Last week “Pineapple-gate” erupted when eighth graders in New York state emerged from their standardized reading assessments, scratching their heads in puzzlement. The section of the test on the pineapple and the hare made no sense. The passage itself was odd and the multiple choice questions based on it “weird.”
It was actually “nonsense on top of nonsense,” said children’s author Daniel Pinkwater, whose story “The Rabbit and the Eggplant” had been licensed to Pearson, which had created the eighth grade reading test as part of its $32 million contract with the state. Pearson altered the characters – changing rabbit to hare, eggplant to pineapple – but and tweaked the ending. The story, which Pinkwater describes as a “fractured tale,” involves a tortoise versus the hare-like race, but between vegetable and mammal rather than reptile and mammal. And at the end of Pinkwater’s story, the spectators of the race eat the eggplant. The moral: don’t bet on an eggplant. In the Pearson version, the animals eat the pineapple, believing it has a trick up its sleeve. The moral: pineapples don’t have sleeves.
Now, fans of Pinkwater know his work veers towards the absurd, but it’s not the sort of thing one expects to find on a standardized tests. And many of these young fans emailed Pinkwater. “Some kids took me to task; the phrase sellout appeared on my screen,” he told The New York Times.
But educator and critic of high stakes testing Deborah Meier placed the blame elsewhere, telling the newspaper that the pineapple incident was “an outrageous example of what’s true of most of the items on any test, it’s just blown up larger.” She argued that the passage highlights how “right” and “wrong” are often up for debate in these tests: “the ‘right’ answer is the one that field testing has shown to be the consensus answer of the ‘smart’ kids. ’It’s a psychometric concept,” Meier said.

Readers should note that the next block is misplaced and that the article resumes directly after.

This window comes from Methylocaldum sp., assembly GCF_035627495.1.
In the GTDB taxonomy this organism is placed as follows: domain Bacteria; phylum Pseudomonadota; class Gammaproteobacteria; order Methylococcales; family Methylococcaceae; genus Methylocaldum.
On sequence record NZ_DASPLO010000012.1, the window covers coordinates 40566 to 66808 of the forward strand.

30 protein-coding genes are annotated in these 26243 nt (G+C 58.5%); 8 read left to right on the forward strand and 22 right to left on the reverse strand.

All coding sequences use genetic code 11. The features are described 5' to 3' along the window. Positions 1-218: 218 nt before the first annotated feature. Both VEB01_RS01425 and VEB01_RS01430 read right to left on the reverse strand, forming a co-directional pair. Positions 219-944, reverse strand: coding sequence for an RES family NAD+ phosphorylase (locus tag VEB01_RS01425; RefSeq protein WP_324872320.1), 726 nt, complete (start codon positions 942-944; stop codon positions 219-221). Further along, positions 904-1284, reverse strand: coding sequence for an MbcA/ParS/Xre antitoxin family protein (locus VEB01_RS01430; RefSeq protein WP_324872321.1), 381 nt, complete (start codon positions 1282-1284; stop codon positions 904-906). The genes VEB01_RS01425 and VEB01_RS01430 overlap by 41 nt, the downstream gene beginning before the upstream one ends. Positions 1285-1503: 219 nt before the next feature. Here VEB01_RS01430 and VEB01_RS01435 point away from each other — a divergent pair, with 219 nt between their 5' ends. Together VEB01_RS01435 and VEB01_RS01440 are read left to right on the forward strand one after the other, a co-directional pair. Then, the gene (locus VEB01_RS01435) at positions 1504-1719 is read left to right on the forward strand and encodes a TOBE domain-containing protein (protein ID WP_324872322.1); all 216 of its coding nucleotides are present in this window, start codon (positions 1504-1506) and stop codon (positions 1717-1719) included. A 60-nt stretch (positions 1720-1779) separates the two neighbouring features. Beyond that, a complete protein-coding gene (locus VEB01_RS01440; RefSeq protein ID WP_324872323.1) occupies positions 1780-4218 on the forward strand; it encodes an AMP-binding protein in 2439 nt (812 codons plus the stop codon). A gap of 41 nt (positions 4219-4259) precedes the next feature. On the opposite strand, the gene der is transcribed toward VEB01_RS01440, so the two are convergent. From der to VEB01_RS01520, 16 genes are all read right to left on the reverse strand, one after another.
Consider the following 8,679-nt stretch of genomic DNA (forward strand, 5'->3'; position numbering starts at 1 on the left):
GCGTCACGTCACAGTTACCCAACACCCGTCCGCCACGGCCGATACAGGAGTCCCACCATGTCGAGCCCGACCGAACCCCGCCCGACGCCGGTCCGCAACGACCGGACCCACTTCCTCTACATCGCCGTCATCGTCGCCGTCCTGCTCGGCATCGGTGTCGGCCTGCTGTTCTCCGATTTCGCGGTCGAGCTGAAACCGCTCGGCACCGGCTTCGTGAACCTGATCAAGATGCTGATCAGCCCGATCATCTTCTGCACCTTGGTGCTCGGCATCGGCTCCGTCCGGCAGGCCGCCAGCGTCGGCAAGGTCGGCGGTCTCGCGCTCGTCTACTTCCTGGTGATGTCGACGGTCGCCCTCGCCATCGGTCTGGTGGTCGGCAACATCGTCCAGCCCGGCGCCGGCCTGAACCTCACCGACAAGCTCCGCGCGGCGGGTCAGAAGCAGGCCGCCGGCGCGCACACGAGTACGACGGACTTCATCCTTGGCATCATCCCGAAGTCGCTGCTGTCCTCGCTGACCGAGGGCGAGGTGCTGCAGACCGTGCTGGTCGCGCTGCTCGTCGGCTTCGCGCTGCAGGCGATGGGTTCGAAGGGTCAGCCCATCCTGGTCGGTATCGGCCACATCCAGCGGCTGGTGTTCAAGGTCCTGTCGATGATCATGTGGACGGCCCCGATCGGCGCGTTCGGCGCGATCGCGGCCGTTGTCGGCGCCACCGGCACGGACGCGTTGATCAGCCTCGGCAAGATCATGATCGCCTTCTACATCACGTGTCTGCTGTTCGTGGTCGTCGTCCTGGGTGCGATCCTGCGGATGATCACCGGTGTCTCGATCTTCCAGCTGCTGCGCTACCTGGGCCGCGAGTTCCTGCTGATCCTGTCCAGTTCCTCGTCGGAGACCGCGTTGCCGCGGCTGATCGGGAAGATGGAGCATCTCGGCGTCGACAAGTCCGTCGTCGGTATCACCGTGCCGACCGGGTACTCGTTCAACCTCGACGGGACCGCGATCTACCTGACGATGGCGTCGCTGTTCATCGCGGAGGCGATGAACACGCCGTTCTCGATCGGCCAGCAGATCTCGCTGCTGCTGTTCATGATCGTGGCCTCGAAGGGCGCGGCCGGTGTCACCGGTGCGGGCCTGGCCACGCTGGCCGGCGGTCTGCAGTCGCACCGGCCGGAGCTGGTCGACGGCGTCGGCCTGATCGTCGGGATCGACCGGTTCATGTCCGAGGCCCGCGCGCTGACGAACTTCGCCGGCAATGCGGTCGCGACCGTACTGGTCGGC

Concerns about accuracy are just one of the things fueling protests against high stakes testing in the American K–12 school system. But just the day before the Pineapple-gate story broke, NYT columnist David Brooks made his case for instituting more standardized testing in higher education.
“It’s not enough to just measure inputs, the way the U.S. News-style rankings mostly do,” he writes. “Colleges and universities have to be able to provide prospective parents with data that will give them some sense of how much their students learn. There has to be some way to reward schools that actually do provide learning and punish schools that don’t.” As such, Brooks argues that it’s time to bring “value-added assessment” to colleges. This is the controversial method being used to rate K–12 teachers’ performances, using test data to purportedly demonstrate how much a teacher “adds value,” if you will, to students’ academic gains. By looking at students’ previous test scores, researchers have developed a model that predicts how much improvement is expected over the course of a school year. Whether students perform better or worse than expected is then tied to the impact that a particular teacher had.
Brooks points to the findings of Academically Adrift and its oft-cited statistics about college students’ failure to learn – including that “nearly half the students showed no significant gain in critical thinking, complex reasoning and writing skills during their first two years in college.”
But Academically Adrift faces its own set of critics, many of whom challenge the data, the methodology, and the conclusions the book makes. Part of the problem: its basis on a standardized test – the Collegiate Learning Assessment (CLA), one that is administered by Pearson graded by robots. "Automated scoring solutions” is the branding it uses. “Robo-graders” is my preferred terminology.
“Robo-graders” have been in the news a lot lately, thanks to the Shermis and Hamner research that argues automated essay grading software performs just as well as humans. As University at Buffalo English professor Alex Reid contends, “If computers can read like people it’s because we have trained people to read like computers.”
Clearly those eighth graders that balked at the pineapple question on their reading assessment hadn't learned to think that way yet. But with the possibility of years more standardized testing ahead of them, maybe they will squelch their love of the absurd and creative Pinkwater and learn to fill in the blanks and formulate their five-paragraph essays.
The moral: pineapples don’t have sleeves.